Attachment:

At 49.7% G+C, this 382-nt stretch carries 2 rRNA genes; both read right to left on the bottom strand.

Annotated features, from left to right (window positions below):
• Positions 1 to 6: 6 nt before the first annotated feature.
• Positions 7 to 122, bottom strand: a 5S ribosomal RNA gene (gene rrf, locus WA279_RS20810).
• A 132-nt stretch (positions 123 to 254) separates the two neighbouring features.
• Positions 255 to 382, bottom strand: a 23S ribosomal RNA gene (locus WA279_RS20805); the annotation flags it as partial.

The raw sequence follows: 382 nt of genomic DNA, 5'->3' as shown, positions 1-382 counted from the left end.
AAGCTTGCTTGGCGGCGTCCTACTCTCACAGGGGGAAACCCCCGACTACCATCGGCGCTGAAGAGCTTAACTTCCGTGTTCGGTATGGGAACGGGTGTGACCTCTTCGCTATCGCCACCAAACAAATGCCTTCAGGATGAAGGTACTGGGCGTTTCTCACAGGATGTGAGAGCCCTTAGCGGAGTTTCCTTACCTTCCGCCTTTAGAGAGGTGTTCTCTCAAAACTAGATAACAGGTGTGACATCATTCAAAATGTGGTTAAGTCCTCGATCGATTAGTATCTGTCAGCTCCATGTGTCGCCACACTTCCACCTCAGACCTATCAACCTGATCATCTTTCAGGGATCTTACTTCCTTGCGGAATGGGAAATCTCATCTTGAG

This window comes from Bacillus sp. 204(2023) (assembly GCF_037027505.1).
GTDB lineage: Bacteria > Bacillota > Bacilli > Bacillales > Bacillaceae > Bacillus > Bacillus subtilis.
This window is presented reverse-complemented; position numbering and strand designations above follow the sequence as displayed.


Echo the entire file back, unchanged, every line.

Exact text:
At 49.7% G+C, this 382-nt stretch carries 2 rRNA genes; both read right to left on the bottom strand.

Annotated features, from left to right (window positions below):
• Positions 1 to 6: 6 nt before the first annotated feature.
• Positions 7 to 122, bottom strand: a 5S ribosomal RNA gene (gene rrf, locus WA279_RS20810).
• A 132-nt stretch (positions 123 to 254) separates the two neighbouring features.
• Positions 255 to 382, bottom strand: a 23S ribosomal RNA gene (locus WA279_RS20805); the annotation flags it as partial.

The raw sequence follows: 382 nt of genomic DNA, 5'->3' as shown, positions 1-382 counted from the left end.
AAGCTTGCTTGGCGGCGTCCTACTCTCACAGGGGGAAACCCCCGACTACCATCGGCGCTGAAGAGCTTAACTTCCGTGTTCGGTATGGGAACGGGTGTGACCTCTTCGCTATCGCCACCAAACAAATGCCTTCAGGATGAAGGTACTGGGCGTTTCTCACAGGATGTGAGAGCCCTTAGCGGAGTTTCCTTACCTTCCGCCTTTAGAGAGGTGTTCTCTCAAAACTAGATAACAGGTGTGACATCATTCAAAATGTGGTTAAGTCCTCGATCGATTAGTATCTGTCAGCTCCATGTGTCGCCACACTTCCACCTCAGACCTATCAACCTGATCATCTTTCAGGGATCTTACTTCCTTGCGGAATGGGAAATCTCATCTTGAG

This window comes from Bacillus sp. 204(2023) (assembly GCF_037027505.1).
GTDB lineage: Bacteria > Bacillota > Bacilli > Bacillales > Bacillaceae > Bacillus > Bacillus subtilis.
This window is presented reverse-complemented; position numbering and strand designations above follow the sequence as displayed.